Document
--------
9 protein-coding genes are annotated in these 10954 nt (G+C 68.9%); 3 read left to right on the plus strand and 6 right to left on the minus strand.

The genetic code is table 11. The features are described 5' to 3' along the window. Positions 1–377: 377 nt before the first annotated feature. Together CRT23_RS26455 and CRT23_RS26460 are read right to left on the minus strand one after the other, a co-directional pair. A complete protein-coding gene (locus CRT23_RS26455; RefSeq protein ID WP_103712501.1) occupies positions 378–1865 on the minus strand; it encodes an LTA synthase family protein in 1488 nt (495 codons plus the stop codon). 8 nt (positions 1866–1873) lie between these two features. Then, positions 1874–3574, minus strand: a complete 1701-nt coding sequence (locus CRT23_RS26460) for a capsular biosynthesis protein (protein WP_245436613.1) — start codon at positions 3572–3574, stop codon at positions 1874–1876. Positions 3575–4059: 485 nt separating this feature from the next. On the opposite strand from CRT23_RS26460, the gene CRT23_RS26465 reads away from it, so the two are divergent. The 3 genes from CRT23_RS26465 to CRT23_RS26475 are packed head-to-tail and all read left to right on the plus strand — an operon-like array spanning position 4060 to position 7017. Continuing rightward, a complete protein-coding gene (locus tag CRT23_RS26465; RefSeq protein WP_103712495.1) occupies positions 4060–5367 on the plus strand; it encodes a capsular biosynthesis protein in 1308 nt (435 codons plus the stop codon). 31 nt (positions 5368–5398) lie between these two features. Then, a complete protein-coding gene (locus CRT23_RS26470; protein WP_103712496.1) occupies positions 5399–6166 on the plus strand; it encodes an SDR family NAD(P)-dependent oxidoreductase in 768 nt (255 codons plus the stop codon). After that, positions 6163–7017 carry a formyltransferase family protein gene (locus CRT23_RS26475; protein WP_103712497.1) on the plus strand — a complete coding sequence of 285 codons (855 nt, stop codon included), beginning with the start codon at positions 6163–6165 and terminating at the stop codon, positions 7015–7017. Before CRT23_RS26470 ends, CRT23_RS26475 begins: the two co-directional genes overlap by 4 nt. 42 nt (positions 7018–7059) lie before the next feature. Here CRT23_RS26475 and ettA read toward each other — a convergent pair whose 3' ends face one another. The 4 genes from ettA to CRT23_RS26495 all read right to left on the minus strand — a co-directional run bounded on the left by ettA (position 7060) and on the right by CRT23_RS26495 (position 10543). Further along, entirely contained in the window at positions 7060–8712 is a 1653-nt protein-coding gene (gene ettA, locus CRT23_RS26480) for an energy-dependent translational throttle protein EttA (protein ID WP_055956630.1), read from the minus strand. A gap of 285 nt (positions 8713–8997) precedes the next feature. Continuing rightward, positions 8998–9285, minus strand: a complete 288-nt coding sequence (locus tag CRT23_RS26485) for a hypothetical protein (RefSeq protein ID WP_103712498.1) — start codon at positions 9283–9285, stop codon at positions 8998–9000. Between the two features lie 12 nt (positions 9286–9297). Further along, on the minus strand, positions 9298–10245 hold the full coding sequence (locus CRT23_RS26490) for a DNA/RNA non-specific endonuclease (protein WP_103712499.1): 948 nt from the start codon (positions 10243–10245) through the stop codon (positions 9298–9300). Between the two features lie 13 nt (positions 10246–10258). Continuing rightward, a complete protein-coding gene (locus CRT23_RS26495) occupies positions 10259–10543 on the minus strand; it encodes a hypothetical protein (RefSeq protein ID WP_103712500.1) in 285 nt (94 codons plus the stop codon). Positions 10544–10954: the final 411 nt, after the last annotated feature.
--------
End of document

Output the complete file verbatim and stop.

9 protein-coding genes are annotated in these 10954 nt (G+C 68.9%); 3 read left to right on the plus strand and 6 right to left on the minus strand.

The genetic code is table 11. The features are described 5' to 3' along the window. Positions 1–377: 377 nt before the first annotated feature. Together CRT23_RS26455 and CRT23_RS26460 are read right to left on the minus strand one after the other, a co-directional pair. A complete protein-coding gene (locus CRT23_RS26455; RefSeq protein ID WP_103712501.1) occupies positions 378–1865 on the minus strand; it encodes an LTA synthase family protein in 1488 nt (495 codons plus the stop codon). 8 nt (positions 1866–1873) lie between these two features. Then, positions 1874–3574, minus strand: a complete 1701-nt coding sequence (locus CRT23_RS26460) for a capsular biosynthesis protein (protein WP_245436613.1) — start codon at positions 3572–3574, stop codon at positions 1874–1876. Positions 3575–4059: 485 nt separating this feature from the next. On the opposite strand from CRT23_RS26460, the gene CRT23_RS26465 reads away from it, so the two are divergent. The 3 genes from CRT23_RS26465 to CRT23_RS26475 are packed head-to-tail and all read left to right on the plus strand — an operon-like array spanning position 4060 to position 7017. Continuing rightward, a complete protein-coding gene (locus tag CRT23_RS26465; RefSeq protein WP_103712495.1) occupies positions 4060–5367 on the plus strand; it encodes a capsular biosynthesis protein in 1308 nt (435 codons plus the stop codon). 31 nt (positions 5368–5398) lie between these two features. Then, a complete protein-coding gene (locus CRT23_RS26470; protein WP_103712496.1) occupies positions 5399–6166 on the plus strand; it encodes an SDR family NAD(P)-dependent oxidoreductase in 768 nt (255 codons plus the stop codon). After that, positions 6163–7017 carry a formyltransferase family protein gene (locus CRT23_RS26475; protein WP_103712497.1) on the plus strand — a complete coding sequence of 285 codons (855 nt, stop codon included), beginning with the start codon at positions 6163–6165 and terminating at the stop codon, positions 7015–7017. Before CRT23_RS26470 ends, CRT23_RS26475 begins: the two co-directional genes overlap by 4 nt. 42 nt (positions 7018–7059) lie before the next feature. Here CRT23_RS26475 and ettA read toward each other — a convergent pair whose 3' ends face one another. The 4 genes from ettA to CRT23_RS26495 all read right to left on the minus strand — a co-directional run bounded on the left by ettA (position 7060) and on the right by CRT23_RS26495 (position 10543). Further along, entirely contained in the window at positions 7060–8712 is a 1653-nt protein-coding gene (gene ettA, locus CRT23_RS26480) for an energy-dependent translational throttle protein EttA (protein ID WP_055956630.1), read from the minus strand. A gap of 285 nt (positions 8713–8997) precedes the next feature. Continuing rightward, positions 8998–9285, minus strand: a complete 288-nt coding sequence (locus tag CRT23_RS26485) for a hypothetical protein (RefSeq protein ID WP_103712498.1) — start codon at positions 9283–9285, stop codon at positions 8998–9000. Between the two features lie 12 nt (positions 9286–9297). Further along, on the minus strand, positions 9298–10245 hold the full coding sequence (locus CRT23_RS26490) for a DNA/RNA non-specific endonuclease (protein WP_103712499.1): 948 nt from the start codon (positions 10243–10245) through the stop codon (positions 9298–9300). Between the two features lie 13 nt (positions 10246–10258). Continuing rightward, a complete protein-coding gene (locus CRT23_RS26495) occupies positions 10259–10543 on the minus strand; it encodes a hypothetical protein (RefSeq protein ID WP_103712500.1) in 285 nt (94 codons plus the stop codon). Positions 10544–10954: the final 411 nt, after the last annotated feature.